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Golf - card game

Golf (also known as Polish Polka, Polish Poker, Turtle, Hara Kiri, Poison, or Crazy Nines) is a card game where players try to earn the lowest number of points (as in golf, the sport) over the course of nine deals (or "holes" to further use golfing terminology). It is a game for four or more players using a double-deck of 108 cards, and has little in common with its solitaire cousin.

Deal

Four or more players use two standard 52-card decks plus 2 or 4 Jokers . Each player is dealt 6 cards face down from the deck, the remainder is placed face down and the top card is turned up to start the discard pile beside it. Players arrange their 6 cards in 2 rows of 3 in front of them and turn 2 of these cards face up. This arrangement is maintained throughout the game and players always have 6 cards in front of them.

Play

The object is for players to reduce the value of the cards in front of them by either swapping them for lesser value cards or by pairing them up with cards of equal rank and try to get the lower score.The highest score lost the game and the lower score wins the game. You have to play 10 games.

Beginning at dealer's left, players take turns drawing single cards from either the stock or discard piles. The drawn card may either be swapped for one of that player's 6 cards, or discarded. If the card is swapped for one of the face down cards, the card swapped in remains face up. The round ends when all of a player's cards are face-up. Remaining players then have one turn to draw a card to improve their hands and then scores are totaled and recorded on a running score sheet.

During play it is not legal for a player to pick up a card from the discard pile and return it to the discard pile without playing it, to allow another player to retrieve the card. A card picked up from the discard pile must be swapped with one of the current players cards.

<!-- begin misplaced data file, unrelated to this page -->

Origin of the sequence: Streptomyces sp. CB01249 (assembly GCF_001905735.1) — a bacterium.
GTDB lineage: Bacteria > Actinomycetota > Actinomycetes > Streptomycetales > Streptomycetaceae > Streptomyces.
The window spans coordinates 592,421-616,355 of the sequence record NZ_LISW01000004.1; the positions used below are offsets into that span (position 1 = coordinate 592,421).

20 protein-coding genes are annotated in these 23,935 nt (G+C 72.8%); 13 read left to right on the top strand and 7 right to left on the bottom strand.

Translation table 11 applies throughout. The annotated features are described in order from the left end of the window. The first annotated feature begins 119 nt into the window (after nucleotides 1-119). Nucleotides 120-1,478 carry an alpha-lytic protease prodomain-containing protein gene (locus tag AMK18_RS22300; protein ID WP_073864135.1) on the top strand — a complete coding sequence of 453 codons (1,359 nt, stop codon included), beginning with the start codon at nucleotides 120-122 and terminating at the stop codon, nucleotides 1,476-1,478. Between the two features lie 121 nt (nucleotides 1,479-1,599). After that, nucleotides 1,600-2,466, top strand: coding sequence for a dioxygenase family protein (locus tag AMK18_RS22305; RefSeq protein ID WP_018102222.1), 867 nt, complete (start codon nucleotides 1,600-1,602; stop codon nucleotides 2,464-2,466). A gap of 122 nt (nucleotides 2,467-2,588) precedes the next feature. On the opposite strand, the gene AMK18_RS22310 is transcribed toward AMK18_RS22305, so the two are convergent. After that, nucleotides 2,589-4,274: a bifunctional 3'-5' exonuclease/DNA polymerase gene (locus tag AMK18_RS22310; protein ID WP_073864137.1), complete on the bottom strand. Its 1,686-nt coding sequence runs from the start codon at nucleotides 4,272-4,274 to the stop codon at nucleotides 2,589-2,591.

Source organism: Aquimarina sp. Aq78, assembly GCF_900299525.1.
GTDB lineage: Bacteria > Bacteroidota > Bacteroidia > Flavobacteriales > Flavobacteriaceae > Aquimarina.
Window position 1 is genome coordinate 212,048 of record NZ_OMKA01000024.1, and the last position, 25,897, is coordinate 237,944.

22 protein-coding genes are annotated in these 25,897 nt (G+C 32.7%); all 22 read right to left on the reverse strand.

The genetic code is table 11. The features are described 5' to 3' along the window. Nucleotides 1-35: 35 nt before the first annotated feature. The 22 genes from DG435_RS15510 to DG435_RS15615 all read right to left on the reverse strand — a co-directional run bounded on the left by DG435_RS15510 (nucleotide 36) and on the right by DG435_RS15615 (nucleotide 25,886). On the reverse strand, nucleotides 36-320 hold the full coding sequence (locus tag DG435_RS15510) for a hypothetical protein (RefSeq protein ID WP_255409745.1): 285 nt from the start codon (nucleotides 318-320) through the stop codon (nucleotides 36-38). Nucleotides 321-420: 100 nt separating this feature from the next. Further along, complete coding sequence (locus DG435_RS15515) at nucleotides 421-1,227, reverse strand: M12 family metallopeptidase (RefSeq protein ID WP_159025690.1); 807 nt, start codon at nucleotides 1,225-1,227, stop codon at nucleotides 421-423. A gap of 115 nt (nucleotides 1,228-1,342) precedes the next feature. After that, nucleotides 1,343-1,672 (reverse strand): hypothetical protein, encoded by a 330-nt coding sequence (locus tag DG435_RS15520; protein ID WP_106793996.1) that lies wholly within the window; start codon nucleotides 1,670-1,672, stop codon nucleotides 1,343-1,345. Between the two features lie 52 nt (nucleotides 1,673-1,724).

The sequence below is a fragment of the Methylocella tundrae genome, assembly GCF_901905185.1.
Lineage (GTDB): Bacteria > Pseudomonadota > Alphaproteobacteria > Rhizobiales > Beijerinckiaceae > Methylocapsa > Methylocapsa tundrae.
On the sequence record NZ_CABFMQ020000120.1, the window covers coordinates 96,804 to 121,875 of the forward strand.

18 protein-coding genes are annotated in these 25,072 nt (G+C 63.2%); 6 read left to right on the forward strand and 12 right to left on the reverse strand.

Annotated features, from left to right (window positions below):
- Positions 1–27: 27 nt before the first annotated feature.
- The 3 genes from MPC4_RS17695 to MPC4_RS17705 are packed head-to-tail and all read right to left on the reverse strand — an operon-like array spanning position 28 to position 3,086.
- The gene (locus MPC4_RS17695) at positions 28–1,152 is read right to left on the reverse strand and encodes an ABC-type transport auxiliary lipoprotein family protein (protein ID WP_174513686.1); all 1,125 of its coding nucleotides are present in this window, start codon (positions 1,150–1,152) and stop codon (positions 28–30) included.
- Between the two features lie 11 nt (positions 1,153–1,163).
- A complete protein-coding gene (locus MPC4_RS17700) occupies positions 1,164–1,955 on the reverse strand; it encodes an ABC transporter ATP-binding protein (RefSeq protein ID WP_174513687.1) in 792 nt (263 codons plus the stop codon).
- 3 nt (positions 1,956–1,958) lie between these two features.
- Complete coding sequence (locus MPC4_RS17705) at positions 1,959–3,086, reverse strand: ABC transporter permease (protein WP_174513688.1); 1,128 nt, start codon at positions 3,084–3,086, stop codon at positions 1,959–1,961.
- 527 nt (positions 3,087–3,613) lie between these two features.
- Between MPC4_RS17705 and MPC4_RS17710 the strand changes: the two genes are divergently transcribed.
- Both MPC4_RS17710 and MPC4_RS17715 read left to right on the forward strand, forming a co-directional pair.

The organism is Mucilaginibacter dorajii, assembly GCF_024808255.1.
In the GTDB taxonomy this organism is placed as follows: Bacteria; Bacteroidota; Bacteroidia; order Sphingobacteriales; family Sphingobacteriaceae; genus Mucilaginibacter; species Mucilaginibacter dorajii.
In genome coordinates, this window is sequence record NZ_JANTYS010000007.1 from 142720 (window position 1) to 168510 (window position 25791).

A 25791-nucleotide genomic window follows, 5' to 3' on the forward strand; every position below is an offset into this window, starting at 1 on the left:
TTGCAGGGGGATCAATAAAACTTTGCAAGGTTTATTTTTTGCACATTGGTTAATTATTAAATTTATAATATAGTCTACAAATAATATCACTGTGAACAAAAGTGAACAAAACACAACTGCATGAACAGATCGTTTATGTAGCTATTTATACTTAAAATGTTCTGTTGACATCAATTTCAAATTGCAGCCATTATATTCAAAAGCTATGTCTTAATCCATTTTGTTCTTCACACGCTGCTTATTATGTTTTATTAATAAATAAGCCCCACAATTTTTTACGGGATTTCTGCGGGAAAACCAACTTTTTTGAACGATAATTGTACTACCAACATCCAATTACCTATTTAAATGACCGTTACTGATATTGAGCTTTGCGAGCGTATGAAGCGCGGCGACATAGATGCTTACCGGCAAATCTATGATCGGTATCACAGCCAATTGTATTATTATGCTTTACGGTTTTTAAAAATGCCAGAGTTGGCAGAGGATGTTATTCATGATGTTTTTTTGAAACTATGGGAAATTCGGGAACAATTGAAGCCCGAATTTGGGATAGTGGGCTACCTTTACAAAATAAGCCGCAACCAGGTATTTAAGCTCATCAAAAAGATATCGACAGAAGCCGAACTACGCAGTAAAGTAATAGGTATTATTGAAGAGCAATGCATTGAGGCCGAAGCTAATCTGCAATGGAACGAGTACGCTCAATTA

Game is nine or eighteen "holes" (deals), and the player with the lowest total score is designated winner.

Pairs

Pairs are formed by cards of equal rank in the same column and override the normal point values of those cards. Pairs score as follows:

Variations

The variants in multiplayer golf are endless. Some common ones include:

Single-pack golf

For two to four players. Rules are the same as in double-pack golf. Sometimes jokers are not used.

Four-card golf

It can be played single or double pack. Each player receives four cards face down in a 2x2 grid and looks at two before play begins. Thereafter, players do not look at their face-down cards. Play proceeds as in six-card golf, but a player may knock (instead of drawing) at any time - even before all of the players cards have been swapped for face-up cards - and then all other players have one chance to improve their hands before scores are tallied. Pairs are counted vertically, with diagonal pairs being an optional rule. Each card from 2 to 10 represents its own points (i.e. any 3 card is worth three points, any 10 card is worth ten points, and so on). Aces are one point, jacks are eleven, queens are twelve and kings thirteen points. The goal is to get the fewest points.

Nine-card golf

Two packs, with each player laying out a 3x3 grid and facing 3 cards at the outset. Pairs do not count, but 3-of-a-kind in a row, column or diagonal scores zero, and a 2x2 block of 4 equal cards scores -25. Player turns over 1 card

Alternative scoring

There are many variants for point values of cards, including:

Knocker's penalties and bonuses

Some play that a player who knocks (turns over all cards first) but doesn't end with the lowest score is penalized:

If the knocker's score is lowest, some play with a bonus:

Other penalty notions

Given that the game's relative simplicity is conducive to a party setting, a "strip golf" variant has been popularized as well.The majority of the game is confusing, but is easily learned.

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Tabletop games: Rules and Strategy